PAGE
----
All Songs Considered host Bob Boilen and producer Robin Hilton visit a practice studio outside Austin, Texas, where Annie Clark and her band St. Vincent rehearsed for the South by Southwest music conference and festival. See video of St. Vincent performing two new songs from the group's upcoming album, Actor.
Foster starts out her KUT session by reaching back to her roots with a Sister Rosetta Tharpe song. It sets the mood for a soulful performance and conversation with the modern blues singer and guitarist, who looks beyond the folk tradition for which she's become known.
Long a standout purveyor of rootsy, direct "heartland" rock, Mellencamp is in the midst of a folksy, pessimistic streak on his new album. He speaks to host Terry Gross about the spare sound and dark themes of Life, Death, Love and Freedom.
Wielding many instruments and a remarkable whistling ability, Bird has developed an offbeat marriage of classical and pop music over the course of his decade-long career. Describing his new album, Noble Beast, as a less electric effort, Bird still finds value in carefully chosen words.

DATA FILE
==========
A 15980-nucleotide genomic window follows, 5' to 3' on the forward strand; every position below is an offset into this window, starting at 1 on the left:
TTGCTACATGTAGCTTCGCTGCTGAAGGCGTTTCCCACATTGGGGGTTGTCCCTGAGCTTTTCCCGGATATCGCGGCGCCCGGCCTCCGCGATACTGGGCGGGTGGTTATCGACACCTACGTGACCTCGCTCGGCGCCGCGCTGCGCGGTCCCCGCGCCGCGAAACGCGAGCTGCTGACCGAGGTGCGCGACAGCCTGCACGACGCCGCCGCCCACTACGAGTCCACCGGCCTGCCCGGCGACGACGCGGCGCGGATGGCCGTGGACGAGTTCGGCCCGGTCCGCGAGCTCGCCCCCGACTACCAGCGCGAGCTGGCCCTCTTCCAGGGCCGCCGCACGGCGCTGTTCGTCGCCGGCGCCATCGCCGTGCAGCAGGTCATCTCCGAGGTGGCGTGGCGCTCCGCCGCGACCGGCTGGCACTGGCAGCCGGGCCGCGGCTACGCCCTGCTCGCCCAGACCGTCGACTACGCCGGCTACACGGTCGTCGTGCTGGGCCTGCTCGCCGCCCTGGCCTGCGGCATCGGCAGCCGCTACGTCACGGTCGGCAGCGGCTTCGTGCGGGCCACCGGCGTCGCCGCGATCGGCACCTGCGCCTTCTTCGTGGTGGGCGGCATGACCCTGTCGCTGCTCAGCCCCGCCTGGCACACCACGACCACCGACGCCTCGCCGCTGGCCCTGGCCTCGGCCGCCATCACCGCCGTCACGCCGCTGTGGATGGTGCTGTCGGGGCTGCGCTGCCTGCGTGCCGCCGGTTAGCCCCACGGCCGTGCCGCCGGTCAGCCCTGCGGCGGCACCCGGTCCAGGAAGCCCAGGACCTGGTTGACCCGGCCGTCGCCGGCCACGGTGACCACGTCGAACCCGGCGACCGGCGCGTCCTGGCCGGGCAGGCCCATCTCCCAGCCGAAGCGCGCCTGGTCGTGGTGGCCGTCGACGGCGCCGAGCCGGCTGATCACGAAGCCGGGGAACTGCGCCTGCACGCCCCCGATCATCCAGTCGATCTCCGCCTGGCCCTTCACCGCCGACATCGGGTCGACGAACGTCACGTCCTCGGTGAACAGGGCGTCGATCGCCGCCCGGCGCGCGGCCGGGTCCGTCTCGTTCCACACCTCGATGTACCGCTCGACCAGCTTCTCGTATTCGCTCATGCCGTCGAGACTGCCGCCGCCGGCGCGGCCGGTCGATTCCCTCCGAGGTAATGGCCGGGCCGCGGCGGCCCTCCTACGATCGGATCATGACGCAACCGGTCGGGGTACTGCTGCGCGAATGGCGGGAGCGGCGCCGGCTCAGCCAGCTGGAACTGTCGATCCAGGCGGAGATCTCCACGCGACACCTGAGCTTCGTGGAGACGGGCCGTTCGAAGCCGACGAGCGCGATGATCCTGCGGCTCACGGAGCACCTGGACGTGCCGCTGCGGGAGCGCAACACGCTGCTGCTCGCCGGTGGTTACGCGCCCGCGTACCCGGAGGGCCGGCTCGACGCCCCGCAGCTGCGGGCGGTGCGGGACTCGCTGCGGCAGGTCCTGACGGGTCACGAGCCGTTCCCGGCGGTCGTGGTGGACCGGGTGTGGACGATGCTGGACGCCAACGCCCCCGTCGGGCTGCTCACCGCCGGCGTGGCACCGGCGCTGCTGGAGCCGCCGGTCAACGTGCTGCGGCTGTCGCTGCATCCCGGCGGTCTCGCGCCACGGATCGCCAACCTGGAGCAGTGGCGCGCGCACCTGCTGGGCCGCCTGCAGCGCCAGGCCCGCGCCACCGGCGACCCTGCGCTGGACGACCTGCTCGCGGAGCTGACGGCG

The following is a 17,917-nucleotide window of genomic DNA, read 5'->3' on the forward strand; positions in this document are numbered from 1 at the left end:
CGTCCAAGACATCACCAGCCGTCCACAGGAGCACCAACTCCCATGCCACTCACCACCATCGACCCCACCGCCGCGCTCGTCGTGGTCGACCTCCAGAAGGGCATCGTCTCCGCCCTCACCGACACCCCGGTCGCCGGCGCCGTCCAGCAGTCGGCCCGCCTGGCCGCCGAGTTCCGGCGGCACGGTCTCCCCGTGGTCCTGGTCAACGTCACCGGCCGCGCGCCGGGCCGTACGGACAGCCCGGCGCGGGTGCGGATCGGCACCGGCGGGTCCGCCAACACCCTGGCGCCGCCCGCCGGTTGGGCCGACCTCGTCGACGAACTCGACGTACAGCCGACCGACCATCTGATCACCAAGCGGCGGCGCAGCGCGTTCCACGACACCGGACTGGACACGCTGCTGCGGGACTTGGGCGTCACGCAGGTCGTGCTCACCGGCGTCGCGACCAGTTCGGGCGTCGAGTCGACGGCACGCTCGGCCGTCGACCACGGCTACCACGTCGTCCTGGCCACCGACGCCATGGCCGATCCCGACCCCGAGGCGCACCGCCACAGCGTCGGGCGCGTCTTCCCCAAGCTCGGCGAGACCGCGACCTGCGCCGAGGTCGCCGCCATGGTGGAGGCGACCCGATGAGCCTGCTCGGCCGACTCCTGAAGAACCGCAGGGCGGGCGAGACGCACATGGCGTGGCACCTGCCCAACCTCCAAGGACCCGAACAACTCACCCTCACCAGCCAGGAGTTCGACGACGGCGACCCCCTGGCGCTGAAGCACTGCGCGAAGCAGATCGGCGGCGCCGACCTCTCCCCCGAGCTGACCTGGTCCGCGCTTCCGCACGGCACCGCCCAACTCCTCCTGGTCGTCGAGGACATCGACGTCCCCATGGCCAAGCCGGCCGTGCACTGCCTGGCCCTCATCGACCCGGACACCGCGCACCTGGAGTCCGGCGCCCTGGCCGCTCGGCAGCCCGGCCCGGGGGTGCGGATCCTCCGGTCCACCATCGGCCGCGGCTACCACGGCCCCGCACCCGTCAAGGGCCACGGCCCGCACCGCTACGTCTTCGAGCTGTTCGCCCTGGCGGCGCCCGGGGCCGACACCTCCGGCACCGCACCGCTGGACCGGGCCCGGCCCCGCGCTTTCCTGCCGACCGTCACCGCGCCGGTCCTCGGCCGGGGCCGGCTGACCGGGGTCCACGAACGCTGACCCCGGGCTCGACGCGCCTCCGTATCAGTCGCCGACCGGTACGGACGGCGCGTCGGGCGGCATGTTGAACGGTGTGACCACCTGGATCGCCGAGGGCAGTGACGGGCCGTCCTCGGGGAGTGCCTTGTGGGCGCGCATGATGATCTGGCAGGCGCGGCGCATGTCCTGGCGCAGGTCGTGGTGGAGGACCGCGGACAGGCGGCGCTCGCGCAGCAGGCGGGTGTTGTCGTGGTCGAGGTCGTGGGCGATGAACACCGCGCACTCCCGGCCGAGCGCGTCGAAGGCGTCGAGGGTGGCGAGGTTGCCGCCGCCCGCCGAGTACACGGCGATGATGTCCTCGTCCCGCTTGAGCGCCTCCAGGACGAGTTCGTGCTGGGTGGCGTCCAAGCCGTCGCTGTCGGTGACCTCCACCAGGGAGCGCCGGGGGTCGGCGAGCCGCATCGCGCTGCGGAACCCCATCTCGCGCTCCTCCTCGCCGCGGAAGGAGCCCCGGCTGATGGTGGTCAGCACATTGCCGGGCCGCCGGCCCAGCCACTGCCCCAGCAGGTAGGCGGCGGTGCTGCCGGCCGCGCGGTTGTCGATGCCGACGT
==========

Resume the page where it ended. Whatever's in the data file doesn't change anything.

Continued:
Buffalo native Christopher Ziemba is a young pianist and composer, currently honing his craft at the Eastman School of Music. He took the stage at age 7, and he's already performed at Carnegie Hall. Ziemba makes his Piano Jazz debut here, performing "Dream Dancing" and "The Nearness of You."
Through the '90s, until the group disbanded in 2006, Grandaddy built a loyal audience by making beautifully orchestrated, neo-psychedelic space-pop. Former frontman Jason Lytle returns this year with his debut solo album, Yours Truly, The Commuter. He showcased some of his new songs for this NPR Music video session.
The energetic indie-pop band's members were only 20 when their debut, Be He Me, was released in 2006. For their sophomore album, songwriter Adam Baker has discovered new depth, borrowing from ska, psychedelia and country on the colorful and appropriately named Such Fun.
Many say the Great American Songbook is coming back, but Pizzarelli says it never went away. Right off the bat, he scatted along to his lightning-fast guitar work on "I Got Rhythm," the popular Gershwin tune, in a session from Jazz24.